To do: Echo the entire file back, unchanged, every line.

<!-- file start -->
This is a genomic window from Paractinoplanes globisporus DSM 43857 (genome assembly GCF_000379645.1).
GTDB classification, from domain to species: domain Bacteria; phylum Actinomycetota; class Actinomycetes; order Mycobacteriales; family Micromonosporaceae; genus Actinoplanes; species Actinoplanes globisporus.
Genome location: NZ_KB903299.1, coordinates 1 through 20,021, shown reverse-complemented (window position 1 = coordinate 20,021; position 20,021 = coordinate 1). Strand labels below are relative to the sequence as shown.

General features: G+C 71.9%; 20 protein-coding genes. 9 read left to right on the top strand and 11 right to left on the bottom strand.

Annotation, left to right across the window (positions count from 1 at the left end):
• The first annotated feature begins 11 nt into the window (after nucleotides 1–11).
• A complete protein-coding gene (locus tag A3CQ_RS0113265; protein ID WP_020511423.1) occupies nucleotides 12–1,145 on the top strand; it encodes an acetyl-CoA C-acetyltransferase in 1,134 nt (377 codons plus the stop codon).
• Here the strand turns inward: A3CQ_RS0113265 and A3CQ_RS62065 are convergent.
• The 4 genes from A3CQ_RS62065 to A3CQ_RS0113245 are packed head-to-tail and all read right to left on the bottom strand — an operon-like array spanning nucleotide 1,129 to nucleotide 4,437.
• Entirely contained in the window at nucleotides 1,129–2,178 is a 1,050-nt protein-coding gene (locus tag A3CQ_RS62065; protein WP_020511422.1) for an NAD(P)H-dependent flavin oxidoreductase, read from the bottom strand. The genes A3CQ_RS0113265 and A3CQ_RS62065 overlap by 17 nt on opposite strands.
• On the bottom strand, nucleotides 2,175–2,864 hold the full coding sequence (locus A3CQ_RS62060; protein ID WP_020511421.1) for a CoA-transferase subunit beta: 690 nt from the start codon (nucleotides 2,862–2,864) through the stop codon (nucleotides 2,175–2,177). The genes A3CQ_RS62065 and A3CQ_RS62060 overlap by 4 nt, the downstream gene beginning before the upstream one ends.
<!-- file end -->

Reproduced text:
This is a genomic window from Paractinoplanes globisporus DSM 43857 (genome assembly GCF_000379645.1).
GTDB classification, from domain to species: domain Bacteria; phylum Actinomycetota; class Actinomycetes; order Mycobacteriales; family Micromonosporaceae; genus Actinoplanes; species Actinoplanes globisporus.
Genome location: NZ_KB903299.1, coordinates 1 through 20,021, shown reverse-complemented (window position 1 = coordinate 20,021; position 20,021 = coordinate 1). Strand labels below are relative to the sequence as shown.

General features: G+C 71.9%; 20 protein-coding genes. 9 read left to right on the top strand and 11 right to left on the bottom strand.

Annotation, left to right across the window (positions count from 1 at the left end):
• The first annotated feature begins 11 nt into the window (after nucleotides 1–11).
• A complete protein-coding gene (locus tag A3CQ_RS0113265; protein ID WP_020511423.1) occupies nucleotides 12–1,145 on the top strand; it encodes an acetyl-CoA C-acetyltransferase in 1,134 nt (377 codons plus the stop codon).
• Here the strand turns inward: A3CQ_RS0113265 and A3CQ_RS62065 are convergent.
• The 4 genes from A3CQ_RS62065 to A3CQ_RS0113245 are packed head-to-tail and all read right to left on the bottom strand — an operon-like array spanning nucleotide 1,129 to nucleotide 4,437.
• Entirely contained in the window at nucleotides 1,129–2,178 is a 1,050-nt protein-coding gene (locus tag A3CQ_RS62065; protein WP_020511422.1) for an NAD(P)H-dependent flavin oxidoreductase, read from the bottom strand. The genes A3CQ_RS0113265 and A3CQ_RS62065 overlap by 17 nt on opposite strands.
• On the bottom strand, nucleotides 2,175–2,864 hold the full coding sequence (locus A3CQ_RS62060; protein ID WP_020511421.1) for a CoA-transferase subunit beta: 690 nt from the start codon (nucleotides 2,862–2,864) through the stop codon (nucleotides 2,175–2,177). The genes A3CQ_RS62065 and A3CQ_RS62060 overlap by 4 nt, the downstream gene beginning before the upstream one ends.